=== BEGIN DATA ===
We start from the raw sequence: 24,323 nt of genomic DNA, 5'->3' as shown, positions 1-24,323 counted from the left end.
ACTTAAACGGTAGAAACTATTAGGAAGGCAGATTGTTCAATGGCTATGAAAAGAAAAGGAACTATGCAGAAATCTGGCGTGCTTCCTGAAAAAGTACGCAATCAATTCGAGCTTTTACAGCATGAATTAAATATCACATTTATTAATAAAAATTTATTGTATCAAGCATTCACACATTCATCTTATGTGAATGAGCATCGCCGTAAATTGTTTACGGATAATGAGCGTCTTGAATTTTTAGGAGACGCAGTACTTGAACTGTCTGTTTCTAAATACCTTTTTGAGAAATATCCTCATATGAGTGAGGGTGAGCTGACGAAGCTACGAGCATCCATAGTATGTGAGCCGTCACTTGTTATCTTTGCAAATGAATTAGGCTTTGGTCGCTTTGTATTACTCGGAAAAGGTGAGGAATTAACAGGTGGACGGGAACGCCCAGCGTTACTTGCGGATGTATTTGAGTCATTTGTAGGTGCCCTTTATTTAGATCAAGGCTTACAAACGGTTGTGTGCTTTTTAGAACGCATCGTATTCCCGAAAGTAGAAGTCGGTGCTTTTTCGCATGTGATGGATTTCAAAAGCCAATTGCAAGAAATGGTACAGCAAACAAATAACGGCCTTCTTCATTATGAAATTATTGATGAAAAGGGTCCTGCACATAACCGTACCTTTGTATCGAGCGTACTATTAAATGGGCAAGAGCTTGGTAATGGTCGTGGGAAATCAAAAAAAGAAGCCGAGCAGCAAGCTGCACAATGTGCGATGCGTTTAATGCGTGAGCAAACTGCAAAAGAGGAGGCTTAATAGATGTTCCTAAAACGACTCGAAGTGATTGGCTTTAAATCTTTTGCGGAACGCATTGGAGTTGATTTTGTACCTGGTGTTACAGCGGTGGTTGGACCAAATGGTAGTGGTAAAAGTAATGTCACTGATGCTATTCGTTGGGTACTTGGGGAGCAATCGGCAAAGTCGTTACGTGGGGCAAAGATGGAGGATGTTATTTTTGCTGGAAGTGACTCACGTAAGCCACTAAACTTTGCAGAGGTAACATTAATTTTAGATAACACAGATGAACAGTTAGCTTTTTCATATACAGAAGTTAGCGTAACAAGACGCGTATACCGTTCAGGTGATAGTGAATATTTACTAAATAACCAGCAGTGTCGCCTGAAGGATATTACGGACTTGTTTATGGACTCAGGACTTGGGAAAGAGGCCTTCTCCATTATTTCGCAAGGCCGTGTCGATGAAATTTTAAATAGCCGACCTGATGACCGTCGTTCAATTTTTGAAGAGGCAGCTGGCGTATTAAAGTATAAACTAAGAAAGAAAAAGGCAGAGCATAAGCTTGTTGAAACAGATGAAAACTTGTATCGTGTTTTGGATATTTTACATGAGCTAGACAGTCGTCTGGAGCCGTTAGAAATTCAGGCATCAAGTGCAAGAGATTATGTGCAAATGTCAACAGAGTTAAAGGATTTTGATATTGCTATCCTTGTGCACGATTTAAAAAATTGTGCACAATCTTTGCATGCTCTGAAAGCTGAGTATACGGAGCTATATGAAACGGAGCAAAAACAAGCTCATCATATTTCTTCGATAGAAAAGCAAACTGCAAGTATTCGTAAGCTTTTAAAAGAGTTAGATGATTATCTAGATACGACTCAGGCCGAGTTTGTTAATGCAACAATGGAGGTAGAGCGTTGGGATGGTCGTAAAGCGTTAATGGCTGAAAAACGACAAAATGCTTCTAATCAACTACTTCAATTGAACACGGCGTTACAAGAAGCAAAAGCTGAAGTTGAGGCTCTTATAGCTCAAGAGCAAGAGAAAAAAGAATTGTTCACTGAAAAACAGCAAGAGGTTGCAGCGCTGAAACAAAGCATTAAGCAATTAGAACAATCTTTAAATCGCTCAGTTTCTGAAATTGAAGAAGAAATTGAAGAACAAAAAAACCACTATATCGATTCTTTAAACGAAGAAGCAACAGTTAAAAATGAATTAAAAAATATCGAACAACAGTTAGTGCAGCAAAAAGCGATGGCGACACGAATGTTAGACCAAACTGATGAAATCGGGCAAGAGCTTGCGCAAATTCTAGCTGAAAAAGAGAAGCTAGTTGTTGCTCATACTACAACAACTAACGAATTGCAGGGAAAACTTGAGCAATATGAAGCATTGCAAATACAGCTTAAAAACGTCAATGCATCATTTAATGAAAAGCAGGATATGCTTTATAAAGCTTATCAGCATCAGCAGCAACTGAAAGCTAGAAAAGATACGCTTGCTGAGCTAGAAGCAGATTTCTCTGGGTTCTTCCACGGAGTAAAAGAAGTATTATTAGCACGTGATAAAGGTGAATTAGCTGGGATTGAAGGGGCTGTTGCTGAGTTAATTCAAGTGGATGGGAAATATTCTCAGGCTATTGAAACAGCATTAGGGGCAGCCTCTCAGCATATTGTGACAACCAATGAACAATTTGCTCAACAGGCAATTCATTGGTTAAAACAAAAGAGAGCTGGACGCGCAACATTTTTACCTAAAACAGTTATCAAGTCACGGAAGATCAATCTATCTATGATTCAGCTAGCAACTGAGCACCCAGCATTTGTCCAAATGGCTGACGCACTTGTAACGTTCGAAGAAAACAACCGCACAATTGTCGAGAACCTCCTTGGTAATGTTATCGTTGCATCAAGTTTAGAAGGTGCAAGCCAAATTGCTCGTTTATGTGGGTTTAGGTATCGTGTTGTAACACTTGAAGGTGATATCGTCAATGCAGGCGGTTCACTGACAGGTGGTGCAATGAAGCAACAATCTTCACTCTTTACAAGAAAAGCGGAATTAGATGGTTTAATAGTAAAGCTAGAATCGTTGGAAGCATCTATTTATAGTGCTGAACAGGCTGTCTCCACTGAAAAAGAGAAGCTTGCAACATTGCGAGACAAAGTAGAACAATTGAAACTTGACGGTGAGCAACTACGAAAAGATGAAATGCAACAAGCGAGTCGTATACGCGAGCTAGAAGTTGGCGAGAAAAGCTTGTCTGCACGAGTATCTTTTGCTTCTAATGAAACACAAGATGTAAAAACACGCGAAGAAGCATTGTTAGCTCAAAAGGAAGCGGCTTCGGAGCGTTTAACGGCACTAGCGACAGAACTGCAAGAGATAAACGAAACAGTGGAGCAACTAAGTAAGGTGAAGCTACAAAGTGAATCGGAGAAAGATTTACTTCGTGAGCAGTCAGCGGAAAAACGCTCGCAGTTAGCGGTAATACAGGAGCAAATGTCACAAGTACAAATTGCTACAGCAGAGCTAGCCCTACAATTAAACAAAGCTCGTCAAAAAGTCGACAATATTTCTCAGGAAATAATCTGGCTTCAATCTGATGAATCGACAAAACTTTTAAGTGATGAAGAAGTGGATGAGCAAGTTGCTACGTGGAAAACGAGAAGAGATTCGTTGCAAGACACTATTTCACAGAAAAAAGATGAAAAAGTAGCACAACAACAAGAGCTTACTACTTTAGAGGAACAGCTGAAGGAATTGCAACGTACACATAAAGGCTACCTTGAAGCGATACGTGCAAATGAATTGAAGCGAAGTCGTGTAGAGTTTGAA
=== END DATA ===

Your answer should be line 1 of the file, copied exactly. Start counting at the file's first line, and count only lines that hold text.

We start from the raw sequence: 24,323 nt of genomic DNA, 5'->3' as shown, positions 1-24,323 counted from the left end.